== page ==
This Should Be The Year!

Eretz asher Hashem Elokecha doreish osah tamid einei Hashem Elokecha bah me’reishis hashanah v’ad acharis shanah (Devarim 11:12)

Parashas Eikev contains a passage which extols the many virtues of the Land of Israel, which the Jewish people would be entering shortly. The section concludes by proclaiming that although Hashem controls the entire world, His primary attention is constantly focused on the Land of Israel. However, a careful reading of the verse seems to reveal a glaring lack of parallel structure. The verse mentions the beginning of “the year” (me’reishis hashanah), but concludes by referring to the end of “year” (acharis shanah).

The Satmar Rebbe explains that Parashas Eikev is read toward the end of the summer, as our vacation periods slowly come to an end. The realization that the Shabbos on which we bless the upcoming month of Elul is only one week away serves as a wake-up call that the time for examining our ways is just around the corner.

Every year, a person gets excited about this opportunity for spiritual rebirth, eager to improve his deficiencies. He convinces himself that this will be “the year” of all years, the year in which he is finally successful in addressing the issues which have haunted him throughout his life. He makes a list of the areas he plans to rectify. Upon its completion, he becomes filled with enthusiasm, convinced that he is on the home stretch to becoming the new person that he always dreamed of.

Unfortunately, the sad reality is that the Evil Inclination is only too happy to let him repeat the process he engages in every year. It knows that with the passage of time, his dreams will be forgotten for another year as he becomes distracted by the responsibilities of everyday life. As the year draws to a close, he will look back with disappointment and realize that the year which he was sure would be “the year” was in reality just another ordinary year. The Torah hints to this phenomenon by referring to the start of the year as the beginning of “the” year — and the end of the year as merely the end of (yet another typical) year.

However, the Rebbe provides an insight full of consolation. In the Kedushah said during Mussaf (Nusach Sephard) the chazzan declares, “He is our G-d, He is Our Father, He is Our King, He is Our Savior. He will save and redeem us a second time, and will tell us in His mercy for all to see: ‘I have redeemed you at the end [of time] as at the beginning, to be to you for a G-d.’”

The Rebbe homiletically suggests that Hashem hints to us that we will be redeemed from the current exile “acharis k’reishis” — when the end (of the year) is like the beginning (of the year). The time will come when we won’t just begin the year excited that this will be “the year,” but when we will be able to look back at the end and declare proudly, “This was indeed ‘the year’!” When that time comes, Hashem will bring the ultimate redemption, may this be “the” year!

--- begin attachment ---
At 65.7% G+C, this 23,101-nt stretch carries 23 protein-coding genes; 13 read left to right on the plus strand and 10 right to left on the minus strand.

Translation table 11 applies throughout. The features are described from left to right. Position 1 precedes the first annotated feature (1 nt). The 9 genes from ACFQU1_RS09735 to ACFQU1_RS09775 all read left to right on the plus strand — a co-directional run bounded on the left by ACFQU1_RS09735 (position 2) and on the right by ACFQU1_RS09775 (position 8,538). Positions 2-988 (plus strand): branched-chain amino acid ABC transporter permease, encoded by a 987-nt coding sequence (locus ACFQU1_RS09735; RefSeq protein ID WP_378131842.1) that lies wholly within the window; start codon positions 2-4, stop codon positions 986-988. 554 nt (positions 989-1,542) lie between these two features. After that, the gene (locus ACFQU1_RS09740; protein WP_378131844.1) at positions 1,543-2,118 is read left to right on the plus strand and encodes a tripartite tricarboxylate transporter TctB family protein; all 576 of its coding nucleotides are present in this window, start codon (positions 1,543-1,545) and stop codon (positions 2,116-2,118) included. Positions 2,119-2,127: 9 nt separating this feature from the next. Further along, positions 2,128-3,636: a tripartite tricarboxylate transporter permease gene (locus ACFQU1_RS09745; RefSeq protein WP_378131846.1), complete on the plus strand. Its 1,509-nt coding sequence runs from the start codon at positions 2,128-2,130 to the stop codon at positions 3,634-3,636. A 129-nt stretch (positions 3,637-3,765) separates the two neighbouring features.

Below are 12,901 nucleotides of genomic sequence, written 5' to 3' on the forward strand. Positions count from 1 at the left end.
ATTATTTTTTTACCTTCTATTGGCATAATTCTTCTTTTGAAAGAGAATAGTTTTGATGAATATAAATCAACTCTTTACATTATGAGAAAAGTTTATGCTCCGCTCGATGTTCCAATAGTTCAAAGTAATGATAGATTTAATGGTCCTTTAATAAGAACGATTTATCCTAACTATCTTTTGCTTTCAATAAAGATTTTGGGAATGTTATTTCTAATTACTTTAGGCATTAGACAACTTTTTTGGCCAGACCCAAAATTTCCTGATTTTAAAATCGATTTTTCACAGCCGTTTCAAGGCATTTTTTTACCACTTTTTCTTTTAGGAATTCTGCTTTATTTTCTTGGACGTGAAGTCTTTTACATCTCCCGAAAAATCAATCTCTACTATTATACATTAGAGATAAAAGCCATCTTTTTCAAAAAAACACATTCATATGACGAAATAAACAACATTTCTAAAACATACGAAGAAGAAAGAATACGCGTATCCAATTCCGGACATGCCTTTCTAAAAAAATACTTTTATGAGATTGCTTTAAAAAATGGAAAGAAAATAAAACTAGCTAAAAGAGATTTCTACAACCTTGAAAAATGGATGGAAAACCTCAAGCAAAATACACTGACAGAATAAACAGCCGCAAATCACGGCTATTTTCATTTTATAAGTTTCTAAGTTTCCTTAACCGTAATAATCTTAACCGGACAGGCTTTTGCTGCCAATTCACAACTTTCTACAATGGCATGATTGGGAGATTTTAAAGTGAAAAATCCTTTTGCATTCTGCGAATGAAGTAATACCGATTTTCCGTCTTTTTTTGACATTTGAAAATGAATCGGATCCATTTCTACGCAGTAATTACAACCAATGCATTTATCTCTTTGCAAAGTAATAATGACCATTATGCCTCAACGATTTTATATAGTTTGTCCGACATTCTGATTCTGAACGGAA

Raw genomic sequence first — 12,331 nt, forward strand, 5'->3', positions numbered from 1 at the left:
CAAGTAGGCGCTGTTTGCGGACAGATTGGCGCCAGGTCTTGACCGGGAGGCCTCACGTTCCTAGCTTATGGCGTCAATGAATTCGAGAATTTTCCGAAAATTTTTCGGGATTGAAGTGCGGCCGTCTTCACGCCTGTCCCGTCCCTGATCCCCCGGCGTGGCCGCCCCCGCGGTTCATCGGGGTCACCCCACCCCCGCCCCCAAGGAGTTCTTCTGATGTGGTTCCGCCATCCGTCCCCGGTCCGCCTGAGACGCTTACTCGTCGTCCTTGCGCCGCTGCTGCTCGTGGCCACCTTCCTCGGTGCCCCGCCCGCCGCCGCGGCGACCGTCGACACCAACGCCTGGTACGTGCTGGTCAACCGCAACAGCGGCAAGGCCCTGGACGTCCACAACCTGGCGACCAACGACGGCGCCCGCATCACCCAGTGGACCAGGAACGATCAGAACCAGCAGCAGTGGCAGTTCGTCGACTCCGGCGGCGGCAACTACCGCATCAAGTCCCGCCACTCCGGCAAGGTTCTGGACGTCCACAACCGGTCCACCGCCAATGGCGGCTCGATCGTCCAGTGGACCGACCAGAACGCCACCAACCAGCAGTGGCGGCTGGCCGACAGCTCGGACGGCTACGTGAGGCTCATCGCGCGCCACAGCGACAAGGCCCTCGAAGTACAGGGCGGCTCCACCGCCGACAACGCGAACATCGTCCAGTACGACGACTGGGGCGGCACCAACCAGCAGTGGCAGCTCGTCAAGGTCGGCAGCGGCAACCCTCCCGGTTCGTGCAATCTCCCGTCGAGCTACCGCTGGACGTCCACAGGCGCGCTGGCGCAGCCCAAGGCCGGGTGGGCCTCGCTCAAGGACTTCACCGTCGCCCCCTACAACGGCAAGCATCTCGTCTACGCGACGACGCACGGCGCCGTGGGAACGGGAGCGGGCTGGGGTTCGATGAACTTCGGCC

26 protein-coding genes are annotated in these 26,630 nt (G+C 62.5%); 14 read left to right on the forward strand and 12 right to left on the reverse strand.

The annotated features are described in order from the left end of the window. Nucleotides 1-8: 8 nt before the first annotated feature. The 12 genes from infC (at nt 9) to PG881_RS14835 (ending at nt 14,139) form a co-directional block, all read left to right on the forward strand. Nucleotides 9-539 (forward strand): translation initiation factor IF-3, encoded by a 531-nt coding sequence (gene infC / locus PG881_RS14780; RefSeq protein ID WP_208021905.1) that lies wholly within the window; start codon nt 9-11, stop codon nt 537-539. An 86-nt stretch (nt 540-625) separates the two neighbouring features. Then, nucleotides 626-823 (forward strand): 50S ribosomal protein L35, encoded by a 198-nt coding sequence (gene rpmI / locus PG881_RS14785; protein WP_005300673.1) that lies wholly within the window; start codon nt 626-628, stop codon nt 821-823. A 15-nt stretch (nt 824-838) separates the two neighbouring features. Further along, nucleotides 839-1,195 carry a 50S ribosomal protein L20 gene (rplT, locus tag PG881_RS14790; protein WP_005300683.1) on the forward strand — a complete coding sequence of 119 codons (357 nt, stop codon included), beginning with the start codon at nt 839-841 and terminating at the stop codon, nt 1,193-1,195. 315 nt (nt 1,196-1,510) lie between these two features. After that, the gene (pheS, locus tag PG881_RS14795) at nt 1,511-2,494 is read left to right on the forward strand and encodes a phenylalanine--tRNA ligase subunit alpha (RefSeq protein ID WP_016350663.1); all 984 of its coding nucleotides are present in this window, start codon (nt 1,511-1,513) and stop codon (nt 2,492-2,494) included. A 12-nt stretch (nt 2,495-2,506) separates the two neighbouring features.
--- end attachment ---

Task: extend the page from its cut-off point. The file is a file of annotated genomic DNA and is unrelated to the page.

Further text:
Parashah Q & A

Q: Rashi writes (9:20) that Aharon’s sons died as a punishment for his role in the sin of the golden calf. How can this be reconciled with Rashi’s comment (Shemos 24:11) that they died for inappropriately gazing at the Shechinah at Mount Sinai and with the explicit verses (Vayikra 10:1–2) which say they died for offering a foreign fire in the Mishkan?

Q: The Gemara in Pesachim (4a) rules that placing a mezuzah on one’s doorpost is an obligation for one who is currently in the residence. When one rents an apartment which already has mezuzos that were placed by a previous tenant, is he required to recite a blessing over them?

Answers:

A: Harav Eliyahu Mizrachi answers that all of these sins contributed to cause their punishment. Harav Yisrael Salanter explains that even if a person sins, Hashem doesn’t mete out justice in a manner which will cause other righteous people to suffer indirectly. Although Nadav and Avihu sinned by gazing at the Shechinah or for offering a foreign fire, their death also caused untold pain to their father, Aharon. Had he been worthy, they would have been saved to spare him from the effects of their punishment. Rashi writes that due to his role in the golden calf, his merit was unable to protect them.

A: Harav Akiva Eiger cites the Gemara in Pesachim (4a) that the obligation to put up a mezuzah is incumbent not upon the house, but upon the person living there. Therefore, when a new owner or tenant moves in, he has a new obligation to put up a mezuzah, and as such, even if the mezuzos are already in place, he must recite a new blessing. He adds that this is so simple to him that he wouldn’t even bother to mention it except for the fact that many people are not careful about it and may forget to do so. However, he writes that he subsequently came across the opinion of the Birkei Yosef, who maintains that the blessing is only made at the time of the placing of the mezuzah, in which case the new owner would not make a blessing, leaving Harav Akiva Eiger unsure what to do on a practical level. The Magen Avraham writes that if a person put up the mezuzah before actually moving into the house, when he moves in, he should recite a blessing Asher kideshanu b’mitzvosav v’tzivanu lador ba’bayis she’yeish bo mezuzah — thanking Hashem for commanding us to dwell in a house that has a mezuzah.


 

Originally from Kansas City, Rabbi Ozer Alport graduated from Harvard, learned in Mir Yerushalayim for five years, and now lives in Brooklyn, where he learns in Yeshivas Beis Yosef, is the author of the recently-published sefer Parsha Potpourri, and gives weekly shiurim. To send comments to the author or to receive his Divrei Torah weekly, please email oalport@Hamodia.com.